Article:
In 1761, Matthew Boulton[↗] leased thirteen acres at Soho in Handsworth, Birmingham. The thirteen acres gave ample land for the entrepreneurial Boulton to construct a watermill to power machinery for grinding and polishing the metal components of the buttons and buckles he manufactured. Following a few years of manufacturing at the site, he expanded operations into plated silver and eventually he succeeded in establishing the ‘largest hardware manufactory in the world’.
His need to produce more goods drove a revolutionary development in operations at the Handsworth site. By 1768, Boulton had already developed an experimental steam engine[↗]. James Watt was already ahead in developing his own steam engine, but once Watt arrived in Birmingham from Scotland to see Boulton’s development, the duo utilised their thirst for invention with mass production to completely change the world.
Watt transported his ‘Kinnel’ engine from Scotland and applied it to providing a regular and consistent flow of water to the Soho site’s mill wheel. Shortly after engines were constructed at the site to power the machinery at Soho.
Invention drove productivity, which powered growth, which in turn drove prosperity across Britain, enabling the country to translate its new-found wealth into global power and influence. It began, not in London or the Southeast, but through a Scottish-Midlands partnership. The industrial revolution that changed the world was a consequence of the British union.
As the United Kingdom (UK) endeavours to address the unequal levels of growth and wealth across the regions, divisions exacerbated by the Second World War and the loss of Empire, Boulton’s success in marrying innovation with production provides a handbook to addressing this challenge.
Currently, the UK economy is one of the most regionally unequal[↗] countries in the industrialised world and one of the most fiscally centralised large countries in the developed world. London and the Southeast prop up the British economy whilst the regions and nations of the UK are more akin to the economies of former Soviet states than the monstrously productive regions of Britain in the 18th century. Weak productivity growth is not a problem unique to the UK, with all G7 nations experiencing post-financial crisis drops in productivity, but Britain’s slowdown in productivity has been sharper than our international peers. The difference[↗] between post- and pre-crisis productivity is 15.6% in the UK in 2016, double the G7 average[↗] of 8.7%.
As a result of the 2008 financial crisis UK productivity is 20% of pre-crisis levels of national output. Since 1970 productivity was closely following n averaged 2.3% year growth, but since 2008 it has flatlined. Between 2010 and 2019[↗], in the Organisation for Economic Cooperation and Development (OECD), only Greece and Italy registered poorer productivity growth.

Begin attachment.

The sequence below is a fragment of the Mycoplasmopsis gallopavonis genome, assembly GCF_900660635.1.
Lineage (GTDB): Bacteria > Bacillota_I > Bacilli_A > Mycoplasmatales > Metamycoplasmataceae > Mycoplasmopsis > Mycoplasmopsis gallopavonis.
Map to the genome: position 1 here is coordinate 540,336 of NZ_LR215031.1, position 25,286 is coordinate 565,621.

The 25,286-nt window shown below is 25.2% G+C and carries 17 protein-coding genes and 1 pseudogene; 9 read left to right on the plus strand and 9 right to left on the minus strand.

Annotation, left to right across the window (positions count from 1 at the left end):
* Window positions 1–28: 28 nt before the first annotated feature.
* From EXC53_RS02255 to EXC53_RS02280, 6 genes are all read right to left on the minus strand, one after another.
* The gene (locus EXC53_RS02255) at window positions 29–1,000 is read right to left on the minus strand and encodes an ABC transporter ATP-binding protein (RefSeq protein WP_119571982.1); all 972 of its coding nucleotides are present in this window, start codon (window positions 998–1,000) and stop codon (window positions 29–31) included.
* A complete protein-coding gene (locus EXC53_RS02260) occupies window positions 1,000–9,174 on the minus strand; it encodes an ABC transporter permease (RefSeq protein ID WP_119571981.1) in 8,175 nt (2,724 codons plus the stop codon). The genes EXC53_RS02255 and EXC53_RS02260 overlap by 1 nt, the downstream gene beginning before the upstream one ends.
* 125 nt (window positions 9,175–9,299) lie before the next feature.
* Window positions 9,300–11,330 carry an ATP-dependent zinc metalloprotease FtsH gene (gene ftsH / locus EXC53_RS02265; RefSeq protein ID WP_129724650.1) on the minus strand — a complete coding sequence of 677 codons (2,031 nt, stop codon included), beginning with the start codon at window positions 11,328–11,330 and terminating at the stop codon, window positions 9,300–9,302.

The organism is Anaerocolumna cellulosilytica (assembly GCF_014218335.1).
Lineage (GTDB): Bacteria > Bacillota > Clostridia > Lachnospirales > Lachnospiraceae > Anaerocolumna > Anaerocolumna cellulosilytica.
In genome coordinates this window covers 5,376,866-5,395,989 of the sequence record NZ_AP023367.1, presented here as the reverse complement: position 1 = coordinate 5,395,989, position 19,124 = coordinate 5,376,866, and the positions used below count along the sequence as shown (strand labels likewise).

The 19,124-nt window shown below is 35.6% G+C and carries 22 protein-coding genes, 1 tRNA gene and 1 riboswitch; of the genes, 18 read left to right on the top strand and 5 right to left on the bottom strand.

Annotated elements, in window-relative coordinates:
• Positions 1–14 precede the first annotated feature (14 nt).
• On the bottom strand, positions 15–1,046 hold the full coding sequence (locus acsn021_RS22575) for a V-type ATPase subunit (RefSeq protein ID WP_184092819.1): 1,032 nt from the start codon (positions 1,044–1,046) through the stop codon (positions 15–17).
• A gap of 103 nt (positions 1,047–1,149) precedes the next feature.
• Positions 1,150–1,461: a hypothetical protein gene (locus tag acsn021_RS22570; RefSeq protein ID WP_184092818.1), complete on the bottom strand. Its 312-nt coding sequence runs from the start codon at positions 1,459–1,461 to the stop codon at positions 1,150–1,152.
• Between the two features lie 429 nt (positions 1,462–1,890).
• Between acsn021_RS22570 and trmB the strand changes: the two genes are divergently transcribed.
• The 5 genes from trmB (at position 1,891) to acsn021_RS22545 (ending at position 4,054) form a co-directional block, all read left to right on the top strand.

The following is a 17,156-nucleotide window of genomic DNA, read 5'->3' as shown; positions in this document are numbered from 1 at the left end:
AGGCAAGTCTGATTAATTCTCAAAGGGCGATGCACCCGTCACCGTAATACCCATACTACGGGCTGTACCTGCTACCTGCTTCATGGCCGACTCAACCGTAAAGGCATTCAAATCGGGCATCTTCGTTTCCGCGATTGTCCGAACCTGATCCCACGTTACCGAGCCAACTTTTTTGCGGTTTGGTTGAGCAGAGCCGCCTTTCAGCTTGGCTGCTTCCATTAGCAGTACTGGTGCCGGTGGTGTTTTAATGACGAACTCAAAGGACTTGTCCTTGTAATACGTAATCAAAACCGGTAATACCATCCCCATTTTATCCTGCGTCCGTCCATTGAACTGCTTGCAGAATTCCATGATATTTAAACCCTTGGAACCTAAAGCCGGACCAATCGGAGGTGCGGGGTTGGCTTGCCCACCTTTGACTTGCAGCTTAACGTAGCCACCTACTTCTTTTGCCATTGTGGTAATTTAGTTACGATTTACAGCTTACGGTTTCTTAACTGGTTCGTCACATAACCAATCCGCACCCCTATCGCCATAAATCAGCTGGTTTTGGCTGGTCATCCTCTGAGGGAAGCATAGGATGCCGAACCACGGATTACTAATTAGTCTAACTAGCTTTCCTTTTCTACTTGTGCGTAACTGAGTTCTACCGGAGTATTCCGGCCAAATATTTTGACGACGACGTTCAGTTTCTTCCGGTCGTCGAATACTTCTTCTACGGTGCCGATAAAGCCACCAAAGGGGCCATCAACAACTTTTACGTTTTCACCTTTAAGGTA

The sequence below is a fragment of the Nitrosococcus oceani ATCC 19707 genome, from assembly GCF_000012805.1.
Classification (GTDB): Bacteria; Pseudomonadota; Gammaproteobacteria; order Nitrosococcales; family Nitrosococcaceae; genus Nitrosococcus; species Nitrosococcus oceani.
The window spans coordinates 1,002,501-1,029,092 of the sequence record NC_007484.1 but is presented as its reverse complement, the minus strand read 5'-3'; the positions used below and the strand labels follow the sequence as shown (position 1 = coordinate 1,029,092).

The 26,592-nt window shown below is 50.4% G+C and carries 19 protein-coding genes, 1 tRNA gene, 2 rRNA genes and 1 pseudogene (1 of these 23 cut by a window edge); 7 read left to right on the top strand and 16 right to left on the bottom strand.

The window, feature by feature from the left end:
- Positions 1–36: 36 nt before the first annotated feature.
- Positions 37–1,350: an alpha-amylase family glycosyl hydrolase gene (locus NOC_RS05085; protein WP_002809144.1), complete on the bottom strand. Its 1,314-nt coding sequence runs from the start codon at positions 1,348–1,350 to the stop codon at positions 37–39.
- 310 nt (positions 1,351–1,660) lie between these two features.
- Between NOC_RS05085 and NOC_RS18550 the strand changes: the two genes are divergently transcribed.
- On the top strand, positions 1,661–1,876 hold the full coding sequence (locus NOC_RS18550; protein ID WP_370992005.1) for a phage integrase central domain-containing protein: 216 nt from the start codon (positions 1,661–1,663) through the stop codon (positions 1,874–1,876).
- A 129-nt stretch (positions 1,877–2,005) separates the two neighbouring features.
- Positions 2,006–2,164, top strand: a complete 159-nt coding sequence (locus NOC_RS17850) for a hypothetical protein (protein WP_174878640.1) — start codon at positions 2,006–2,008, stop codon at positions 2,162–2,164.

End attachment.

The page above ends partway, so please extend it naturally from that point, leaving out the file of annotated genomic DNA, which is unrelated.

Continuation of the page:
Poor productivity underpins low wages, reduces the tax taken by Her Majesty’s (HM) Treasury to fund better public services and reduces the scope to invest in research and development across the regions – thus hampering innovation across the UK. Comparatively, the labour productivity of Germany and France[↗] has performed well, briefly overtaking the United States (US) in the early 1990s, but having since slipped behind again.
Britain is a weaker and poorer international actor because of its poor productivity.
There is no single greater economic challenge for the UK, especially if it seeks to retain its international standing in a more competitive age, remain a key ally in the North Atlantic Treaty Organisation (NATO), and project power in the Indo-Pacific to craft an open international order. To meet the ambitions and vision outlined in the Integrated Review the UK needs to solve the productivity puzzle, which would increase tax take to HM Treasury and enable HM Government to spend more on global projection.
The success of Boulton, which was based on introducing innovative technology to his business operations to drive productivity and growth, gives insight to how this productivity puzzle could be solved.
The fundamental origins of productivity growth are to be found in innovation. Research and Development (R&D) is a critical component[↗] of driving innovation and allows firms to seize opportunities that materialise from advances in science, to better produce products or perform processes in a more efficient way.
Countries that have higher public sector R&D tend to have higher private sector R&D. One does not drive out the other but rather stimulates the other – their relationship tends to be complimentary. For every £1 spent by HM Government or charities on biomedical research and private pharmaceutical R&D, the private sector provides[↗] £0.83-£1.07 in extra funding[↗]. Currently, 55%[↗] of R&D comes from the private sector, whilst public sector investment accounts for 26% of the total, with the remaining 14% coming from overseas investment.
The current Government seems to acknowledge the benefits of R&D. HM Treasury has outlined its target of investing 2.4% of national output on R&D by 2027. This is going to be a key driver of growth in the next decade and subsequent years beyond. Without it, the UK’s low productivity will continue to stifle growth, drive inequality, depress wages and make Britain a poorer economy and weaker power. Without a modernised and competitive economy Britain’s relative power and influence in the world will decline. And that should be unacceptable to any government in power.
Ben Brittain is the Matthew Boulton Associate Fellow in Economic Modernisation at the Council on Geostrategy.
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